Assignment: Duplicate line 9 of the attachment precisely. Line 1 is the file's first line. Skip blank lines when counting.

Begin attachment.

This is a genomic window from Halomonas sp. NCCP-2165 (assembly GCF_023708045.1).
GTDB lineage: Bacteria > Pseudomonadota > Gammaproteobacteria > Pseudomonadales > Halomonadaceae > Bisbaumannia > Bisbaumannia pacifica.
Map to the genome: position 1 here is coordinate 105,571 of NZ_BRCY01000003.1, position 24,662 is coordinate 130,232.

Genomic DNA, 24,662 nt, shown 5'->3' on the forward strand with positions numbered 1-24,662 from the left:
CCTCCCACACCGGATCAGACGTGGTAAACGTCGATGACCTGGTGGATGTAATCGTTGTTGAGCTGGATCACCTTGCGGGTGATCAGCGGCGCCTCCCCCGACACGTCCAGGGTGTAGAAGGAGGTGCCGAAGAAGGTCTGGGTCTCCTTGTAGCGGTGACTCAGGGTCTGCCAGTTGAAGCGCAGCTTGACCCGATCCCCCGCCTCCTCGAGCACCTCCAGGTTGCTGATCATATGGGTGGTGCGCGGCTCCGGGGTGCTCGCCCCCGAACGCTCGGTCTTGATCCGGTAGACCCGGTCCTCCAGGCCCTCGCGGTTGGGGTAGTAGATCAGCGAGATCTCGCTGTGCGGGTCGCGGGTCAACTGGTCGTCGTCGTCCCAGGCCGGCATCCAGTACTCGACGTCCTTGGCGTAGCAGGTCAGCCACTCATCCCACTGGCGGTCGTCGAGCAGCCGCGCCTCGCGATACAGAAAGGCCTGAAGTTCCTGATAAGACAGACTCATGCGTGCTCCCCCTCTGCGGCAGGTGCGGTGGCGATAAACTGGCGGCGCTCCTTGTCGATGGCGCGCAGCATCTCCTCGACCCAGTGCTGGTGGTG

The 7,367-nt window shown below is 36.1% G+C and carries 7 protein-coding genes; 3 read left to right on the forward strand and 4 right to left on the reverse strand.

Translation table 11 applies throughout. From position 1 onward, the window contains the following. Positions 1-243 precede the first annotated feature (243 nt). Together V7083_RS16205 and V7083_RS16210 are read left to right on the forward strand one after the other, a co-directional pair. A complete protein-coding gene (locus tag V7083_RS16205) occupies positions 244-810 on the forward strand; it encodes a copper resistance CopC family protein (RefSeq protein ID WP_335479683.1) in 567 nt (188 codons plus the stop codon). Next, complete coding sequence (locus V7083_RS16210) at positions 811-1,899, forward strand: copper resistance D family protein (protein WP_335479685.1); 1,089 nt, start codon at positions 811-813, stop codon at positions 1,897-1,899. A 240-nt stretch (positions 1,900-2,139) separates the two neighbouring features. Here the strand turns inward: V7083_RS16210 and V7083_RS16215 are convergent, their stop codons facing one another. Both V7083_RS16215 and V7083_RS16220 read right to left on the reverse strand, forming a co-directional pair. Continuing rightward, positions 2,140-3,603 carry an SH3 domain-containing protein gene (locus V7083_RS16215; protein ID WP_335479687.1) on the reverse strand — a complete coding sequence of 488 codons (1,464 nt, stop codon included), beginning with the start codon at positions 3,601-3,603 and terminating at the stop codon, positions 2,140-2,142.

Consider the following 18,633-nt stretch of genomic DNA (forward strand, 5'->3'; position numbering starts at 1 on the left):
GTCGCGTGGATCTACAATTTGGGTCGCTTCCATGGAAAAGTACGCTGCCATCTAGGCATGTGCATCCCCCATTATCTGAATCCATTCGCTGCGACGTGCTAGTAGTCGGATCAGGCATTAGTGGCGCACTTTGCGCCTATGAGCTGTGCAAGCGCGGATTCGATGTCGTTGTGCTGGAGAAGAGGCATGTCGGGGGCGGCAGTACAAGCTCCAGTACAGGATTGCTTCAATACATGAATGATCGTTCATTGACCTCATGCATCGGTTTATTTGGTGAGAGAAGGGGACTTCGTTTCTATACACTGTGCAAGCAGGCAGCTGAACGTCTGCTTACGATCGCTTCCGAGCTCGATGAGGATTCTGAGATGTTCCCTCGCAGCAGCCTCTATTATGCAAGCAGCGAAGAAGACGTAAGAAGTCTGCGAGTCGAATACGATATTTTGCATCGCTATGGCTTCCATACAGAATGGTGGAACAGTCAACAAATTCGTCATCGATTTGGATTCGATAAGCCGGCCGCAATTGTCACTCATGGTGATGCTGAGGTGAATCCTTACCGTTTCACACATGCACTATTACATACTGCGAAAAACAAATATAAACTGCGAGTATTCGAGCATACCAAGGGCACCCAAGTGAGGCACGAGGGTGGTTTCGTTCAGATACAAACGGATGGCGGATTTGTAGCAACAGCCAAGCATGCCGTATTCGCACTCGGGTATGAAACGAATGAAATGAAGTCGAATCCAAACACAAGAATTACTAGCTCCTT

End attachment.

GTCGCGTGGATCTACAATTTGGGTCGCTTCCATGGAAAAGTACGCTGCCATCTAGGCATGTGCATCCCCCATTATCTGAATCCATTCGCTGCGACGTGCTAGTAGTCGGATCAGGCATTAGTGGCGCACTTTGCGCCTATGAGCTGTGCAAGCGCGGATTCGATGTCGTTGTGCTGGAGAAGAGGCATGTCGGGGGCGGCAGTACAAGCTCCAGTACAGGATTGCTTCAATACATGAATGATCGTTCATTGACCTCATGCATCGGTTTATTTGGTGAGAGAAGGGGACTTCGTTTCTATACACTGTGCAAGCAGGCAGCTGAACGTCTGCTTACGATCGCTTCCGAGCTCGATGAGGATTCTGAGATGTTCCCTCGCAGCAGCCTCTATTATGCAAGCAGCGAAGAAGACGTAAGAAGTCTGCGAGTCGAATACGATATTTTGCATCGCTATGGCTTCCATACAGAATGGTGGAACAGTCAACAAATTCGTCATCGATTTGGATTCGATAAGCCGGCCGCAATTGTCACTCATGGTGATGCTGAGGTGAATCCTTACCGTTTCACACATGCACTATTACATACTGCGAAAAACAAATATAAACTGCGAGTATTCGAGCATACCAAGGGCACCCAAGTGAGGCACGAGGGTGGTTTCGTTCAGATACAAACGGATGGCGGATTTGTAGCAACAGCCAAGCATGCCGTATTCGCACTCGGGTATGAAACGAATGAAATGAAGTCGAATCCAAACACAAGAATTACTAGCTCCTT